No more borders – some stats from our latest fund

We’ve been investing out of our new fund for a year now. One thing that completely blows me away is that any and all international borders are now truly out the window. In every way you can imagine. The tech community is living the new Europe – never mind – new world.

 To many of you this is news from the Church of the Bleeding Obvious. Nonetheless I wanted to share some data with you, based on our first investments from our new fund over the last 12 months. We’ve only announced 3 investments but have actually done a lot more (around 10) we’ll announce soon, so I hope the data is somewhat indicative already.

Just as a scene-setter: We’re most active in Berlin but invest across Continental Europe; we like to back European companies with global ambitions. Let’s see what the data says.

Here’s the split of the dominating nationality within our founding teams:

  • German: 35%

  • US: 29%

  • Other: 36% (France, Sweden, Austria and Iran)

The large German portion and other European countries would be pretty much as expected. But around a third from the US? This is new and its good. I am seeing a huge influx of US talent and they are bringing a healthy new element to our entrepreneurial gene pool in Europe. We’re not only seeing this with founders, but also a lot of experienced US C-level folks are moving in.

I then looked at if there is a match between nationality of the founder and where the company is based:

  • Yes: 44%

  • No: 56%

So the majority of founders are building a company in some place they are not from. They are making choices based on where they think the best place is to build their companies. We see this most in Berlin, where barely anyone is from Germany. But it’s also happening elsewhere.

I guess we’re all seeing capital becoming more mobile, so I looked at syndicate structures:

  • National syndicates: 22%

  • International syndicates: 78%

What’s really interesting here is that this applies across all stages – from seed to growth; we’re seing entrepreneurs really having more choice and that they can match capital to their company and not to their geography. Again, a super healthy thing.

The next data set is the most important to me. We like to think that Europe is now systematically creating companies that can become global leaders in their space and are not just addressing regional markets. So here’s a split of our companies’ activities when we invested:

  • National: 11% (addressing just 1 market)

  • International: 22% (addressing several markets)

  • Global: 66% (addressing dozens of markets across all continents)

No comment needed.

I expect these numbers to shift even more towards the global / international part of the scale going forward. I love it.

What are you seeing?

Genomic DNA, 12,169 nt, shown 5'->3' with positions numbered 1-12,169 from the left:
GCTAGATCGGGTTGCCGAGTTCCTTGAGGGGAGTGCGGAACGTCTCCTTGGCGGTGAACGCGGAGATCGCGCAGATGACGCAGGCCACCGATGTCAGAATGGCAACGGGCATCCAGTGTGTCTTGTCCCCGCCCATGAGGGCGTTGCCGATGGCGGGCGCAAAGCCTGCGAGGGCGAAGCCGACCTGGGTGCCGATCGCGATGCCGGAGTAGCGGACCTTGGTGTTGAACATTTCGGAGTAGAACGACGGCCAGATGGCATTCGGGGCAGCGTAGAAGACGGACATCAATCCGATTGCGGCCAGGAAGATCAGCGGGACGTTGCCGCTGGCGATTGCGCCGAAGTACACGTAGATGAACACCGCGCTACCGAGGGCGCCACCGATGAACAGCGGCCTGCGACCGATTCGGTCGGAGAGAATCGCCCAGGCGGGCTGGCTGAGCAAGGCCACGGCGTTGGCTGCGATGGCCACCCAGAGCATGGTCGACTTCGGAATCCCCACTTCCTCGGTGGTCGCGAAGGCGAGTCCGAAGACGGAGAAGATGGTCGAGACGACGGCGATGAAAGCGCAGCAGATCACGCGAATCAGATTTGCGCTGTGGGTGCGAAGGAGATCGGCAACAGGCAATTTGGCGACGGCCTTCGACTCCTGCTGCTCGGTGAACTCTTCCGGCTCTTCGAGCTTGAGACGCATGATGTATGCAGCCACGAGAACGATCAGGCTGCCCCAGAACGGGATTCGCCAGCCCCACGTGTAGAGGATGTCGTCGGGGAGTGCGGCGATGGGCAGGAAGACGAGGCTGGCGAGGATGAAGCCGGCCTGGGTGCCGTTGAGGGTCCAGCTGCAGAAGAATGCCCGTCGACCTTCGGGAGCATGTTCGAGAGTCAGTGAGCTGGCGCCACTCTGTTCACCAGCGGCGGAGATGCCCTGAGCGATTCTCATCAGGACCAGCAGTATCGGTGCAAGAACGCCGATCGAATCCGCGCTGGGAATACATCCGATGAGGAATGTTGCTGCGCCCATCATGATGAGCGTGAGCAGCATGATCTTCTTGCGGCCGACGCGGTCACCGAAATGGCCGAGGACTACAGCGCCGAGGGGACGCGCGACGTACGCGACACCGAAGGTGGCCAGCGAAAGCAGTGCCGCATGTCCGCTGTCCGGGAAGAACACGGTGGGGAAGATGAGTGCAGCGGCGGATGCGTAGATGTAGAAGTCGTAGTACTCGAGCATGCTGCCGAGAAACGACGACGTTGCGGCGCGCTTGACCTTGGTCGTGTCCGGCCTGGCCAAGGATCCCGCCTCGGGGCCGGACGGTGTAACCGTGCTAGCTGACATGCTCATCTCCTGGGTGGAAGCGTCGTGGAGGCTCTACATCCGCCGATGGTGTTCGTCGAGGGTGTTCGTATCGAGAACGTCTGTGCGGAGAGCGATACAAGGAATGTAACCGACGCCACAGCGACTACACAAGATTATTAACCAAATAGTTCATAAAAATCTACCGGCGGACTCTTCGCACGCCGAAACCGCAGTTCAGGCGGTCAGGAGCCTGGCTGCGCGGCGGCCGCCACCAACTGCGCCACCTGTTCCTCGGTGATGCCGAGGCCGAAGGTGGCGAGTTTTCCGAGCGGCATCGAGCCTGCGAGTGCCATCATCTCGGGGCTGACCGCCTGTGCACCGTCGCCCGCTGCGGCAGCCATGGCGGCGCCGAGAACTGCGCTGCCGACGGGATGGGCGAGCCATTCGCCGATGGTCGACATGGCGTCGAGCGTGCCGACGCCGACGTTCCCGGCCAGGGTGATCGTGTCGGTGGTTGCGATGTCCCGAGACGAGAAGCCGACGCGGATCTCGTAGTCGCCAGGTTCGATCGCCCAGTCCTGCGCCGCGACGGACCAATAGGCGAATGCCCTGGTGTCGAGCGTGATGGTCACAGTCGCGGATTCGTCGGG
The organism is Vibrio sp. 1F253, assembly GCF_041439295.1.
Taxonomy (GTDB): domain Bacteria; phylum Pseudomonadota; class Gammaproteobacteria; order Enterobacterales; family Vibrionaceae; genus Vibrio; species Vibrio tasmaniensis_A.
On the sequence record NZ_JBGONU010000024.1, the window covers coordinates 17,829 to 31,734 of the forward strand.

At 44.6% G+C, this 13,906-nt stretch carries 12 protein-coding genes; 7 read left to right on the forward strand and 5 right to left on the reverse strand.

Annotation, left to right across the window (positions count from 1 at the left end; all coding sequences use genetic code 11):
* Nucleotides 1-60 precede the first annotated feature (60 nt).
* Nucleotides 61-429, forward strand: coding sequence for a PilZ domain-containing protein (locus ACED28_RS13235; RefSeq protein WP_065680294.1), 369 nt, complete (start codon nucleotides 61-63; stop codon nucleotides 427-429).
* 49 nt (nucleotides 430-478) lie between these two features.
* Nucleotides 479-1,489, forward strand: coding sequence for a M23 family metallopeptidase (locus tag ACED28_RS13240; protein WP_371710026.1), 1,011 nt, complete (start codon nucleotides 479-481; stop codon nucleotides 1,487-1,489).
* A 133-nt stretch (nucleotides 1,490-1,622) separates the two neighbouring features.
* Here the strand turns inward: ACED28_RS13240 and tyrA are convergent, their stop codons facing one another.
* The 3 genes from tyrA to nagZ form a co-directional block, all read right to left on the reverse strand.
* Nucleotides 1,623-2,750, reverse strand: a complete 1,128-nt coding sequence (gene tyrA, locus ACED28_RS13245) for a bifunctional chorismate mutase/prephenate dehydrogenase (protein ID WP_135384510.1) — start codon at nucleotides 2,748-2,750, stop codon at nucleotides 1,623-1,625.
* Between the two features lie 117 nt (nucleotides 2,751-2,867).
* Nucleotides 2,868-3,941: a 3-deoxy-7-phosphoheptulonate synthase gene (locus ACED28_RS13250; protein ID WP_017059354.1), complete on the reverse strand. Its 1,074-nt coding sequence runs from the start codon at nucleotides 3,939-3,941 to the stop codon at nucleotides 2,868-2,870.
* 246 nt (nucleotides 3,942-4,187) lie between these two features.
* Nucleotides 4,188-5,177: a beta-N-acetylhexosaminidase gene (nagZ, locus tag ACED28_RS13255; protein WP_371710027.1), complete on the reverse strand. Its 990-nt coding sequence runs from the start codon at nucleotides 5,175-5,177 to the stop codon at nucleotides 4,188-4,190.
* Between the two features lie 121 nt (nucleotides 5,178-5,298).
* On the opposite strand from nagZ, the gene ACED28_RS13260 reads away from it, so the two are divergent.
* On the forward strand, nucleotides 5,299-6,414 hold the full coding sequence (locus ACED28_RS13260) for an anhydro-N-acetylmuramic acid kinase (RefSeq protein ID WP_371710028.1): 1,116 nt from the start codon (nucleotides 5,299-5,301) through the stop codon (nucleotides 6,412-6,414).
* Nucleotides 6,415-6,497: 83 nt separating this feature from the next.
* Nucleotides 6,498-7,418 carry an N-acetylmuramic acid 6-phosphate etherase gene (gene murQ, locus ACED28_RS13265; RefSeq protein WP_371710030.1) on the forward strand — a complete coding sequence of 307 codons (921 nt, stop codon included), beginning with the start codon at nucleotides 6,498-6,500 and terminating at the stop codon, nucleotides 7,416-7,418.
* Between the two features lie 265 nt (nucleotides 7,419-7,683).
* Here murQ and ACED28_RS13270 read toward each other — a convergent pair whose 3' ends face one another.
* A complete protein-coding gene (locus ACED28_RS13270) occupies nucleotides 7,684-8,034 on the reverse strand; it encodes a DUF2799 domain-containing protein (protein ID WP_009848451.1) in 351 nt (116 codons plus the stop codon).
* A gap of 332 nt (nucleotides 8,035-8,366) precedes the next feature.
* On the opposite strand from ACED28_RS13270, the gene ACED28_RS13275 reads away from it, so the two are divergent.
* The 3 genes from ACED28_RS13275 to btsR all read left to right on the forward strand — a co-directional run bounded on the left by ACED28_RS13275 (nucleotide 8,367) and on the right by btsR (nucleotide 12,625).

P.S.: Here’s a traffic map for this blog. Same story.

Screen Shot 2013-03-11 at 12.42.45 PM


7 Comments on “No more borders – some stats from our latest fund”

  1. It is healthy indeed to have no border limitations when addressing markets or establishing companies. Some months ago I did some research on founders and investors around the world (68 interviews on 6 continents) for my book, Customer Seduction. I was surprised to see there are no big differences between the entrepreneurs in the way they look at the world.

    One reason is that the internet really makes us global, borderless. We can communicate wherever, we are easily informed about wherever.

    And speaking of traffic maps, today I posted a map with the users of my startup, splinter.me – they come from 40+ countries without putting any effort in marketing or expansion at this stage.

    And since you mentioned founders origin in comparison with where they establish companies or address markets, here is my own example: I am Romanian living in Belgium. My co-founder is Egyptian living in Egypt (with his wife and kids actually). We work remote now and it is really easy due to internet and tech tools. We plan to relocate together somewhere where a young startup can thrive, meaning in a good startup hub and close to our investors. But then we want to address a global market. We can never be close to all our clients and close to the best pool of investors and talents to hire. It is always going to be a compromise. But just origin doesn’t really matter. We have a global mindset, we are mixed cultures in the founding team and we are going to go where it is best for our startup.

  2. […] Comments/ in Uncategorized / by admin March 11, 2013 I took the post by Ciarán today about the latest Earlybird fund as a impulse to complete a post longly overdue. End of 2012 we […]

  3. Sebastian says:

    Of those ventures currently addressing just one market, how many evolve into international ventures over time, do you have numbers on that? It touches the larger question of US startups immediately having a large market at their fingertips while most European startups upon launch mostly limit themselves to very small markets, and more often than not for no other reason other than unwillingness to internationalize (discuss :)? Would love to hear your thoughts on this.

  4. […] some data based on our first investments from our new fund (see this older post for more data on a new kind of company DNA we’re seeing) that shows – overly aggregated […]


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